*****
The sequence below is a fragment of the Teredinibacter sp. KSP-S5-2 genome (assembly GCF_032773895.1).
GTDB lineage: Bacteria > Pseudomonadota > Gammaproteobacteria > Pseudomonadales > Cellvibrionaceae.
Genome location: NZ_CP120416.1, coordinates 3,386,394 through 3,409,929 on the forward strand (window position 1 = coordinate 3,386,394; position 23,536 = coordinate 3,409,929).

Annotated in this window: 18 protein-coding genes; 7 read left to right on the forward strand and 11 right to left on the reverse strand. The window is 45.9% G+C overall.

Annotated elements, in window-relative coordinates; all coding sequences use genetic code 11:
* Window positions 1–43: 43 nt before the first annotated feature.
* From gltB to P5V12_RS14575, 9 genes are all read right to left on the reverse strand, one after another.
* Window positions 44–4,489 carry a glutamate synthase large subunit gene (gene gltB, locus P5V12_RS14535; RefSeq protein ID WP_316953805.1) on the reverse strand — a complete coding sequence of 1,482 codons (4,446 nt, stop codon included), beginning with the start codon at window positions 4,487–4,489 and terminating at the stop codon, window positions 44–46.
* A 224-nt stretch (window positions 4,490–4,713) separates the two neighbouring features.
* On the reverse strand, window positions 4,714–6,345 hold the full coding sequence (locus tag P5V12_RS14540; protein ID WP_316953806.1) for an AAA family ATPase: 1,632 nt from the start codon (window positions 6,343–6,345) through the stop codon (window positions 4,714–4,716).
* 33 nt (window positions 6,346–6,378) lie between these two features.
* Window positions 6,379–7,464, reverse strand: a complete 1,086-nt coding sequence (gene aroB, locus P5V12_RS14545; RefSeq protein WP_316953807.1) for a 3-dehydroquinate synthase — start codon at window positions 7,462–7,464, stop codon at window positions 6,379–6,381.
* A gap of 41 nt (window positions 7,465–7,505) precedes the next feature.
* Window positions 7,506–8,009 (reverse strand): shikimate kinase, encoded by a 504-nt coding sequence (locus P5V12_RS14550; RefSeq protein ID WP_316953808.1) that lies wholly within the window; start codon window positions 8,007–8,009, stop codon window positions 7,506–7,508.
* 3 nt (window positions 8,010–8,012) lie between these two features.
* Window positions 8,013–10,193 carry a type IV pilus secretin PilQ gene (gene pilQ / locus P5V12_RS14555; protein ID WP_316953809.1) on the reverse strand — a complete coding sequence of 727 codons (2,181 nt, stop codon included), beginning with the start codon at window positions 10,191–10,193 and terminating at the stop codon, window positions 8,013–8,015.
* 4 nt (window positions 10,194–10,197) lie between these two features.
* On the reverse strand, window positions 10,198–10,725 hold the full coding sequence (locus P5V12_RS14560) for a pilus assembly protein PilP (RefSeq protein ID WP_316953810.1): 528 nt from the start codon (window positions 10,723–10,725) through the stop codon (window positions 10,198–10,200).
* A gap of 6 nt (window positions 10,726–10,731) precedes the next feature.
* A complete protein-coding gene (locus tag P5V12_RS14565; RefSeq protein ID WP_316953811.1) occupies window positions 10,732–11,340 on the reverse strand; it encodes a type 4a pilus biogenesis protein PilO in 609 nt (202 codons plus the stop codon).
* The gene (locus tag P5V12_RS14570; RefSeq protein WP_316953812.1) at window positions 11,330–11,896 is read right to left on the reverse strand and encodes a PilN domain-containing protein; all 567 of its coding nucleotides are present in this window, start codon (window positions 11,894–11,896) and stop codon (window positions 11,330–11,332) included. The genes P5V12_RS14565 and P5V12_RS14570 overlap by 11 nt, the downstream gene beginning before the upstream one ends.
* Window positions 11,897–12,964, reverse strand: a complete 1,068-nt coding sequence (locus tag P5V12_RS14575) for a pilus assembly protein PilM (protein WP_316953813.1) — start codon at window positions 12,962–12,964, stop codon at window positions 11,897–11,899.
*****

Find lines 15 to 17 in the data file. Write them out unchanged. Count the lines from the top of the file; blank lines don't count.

* 3 nt (window positions 8,010–8,012) lie between these two features.
* Window positions 8,013–10,193 carry a type IV pilus secretin PilQ gene (gene pilQ / locus P5V12_RS14555; protein ID WP_316953809.1) on the reverse strand — a complete coding sequence of 727 codons (2,181 nt, stop codon included), beginning with the start codon at window positions 10,191–10,193 and terminating at the stop codon, window positions 8,013–8,015.
* 4 nt (window positions 10,194–10,197) lie between these two features.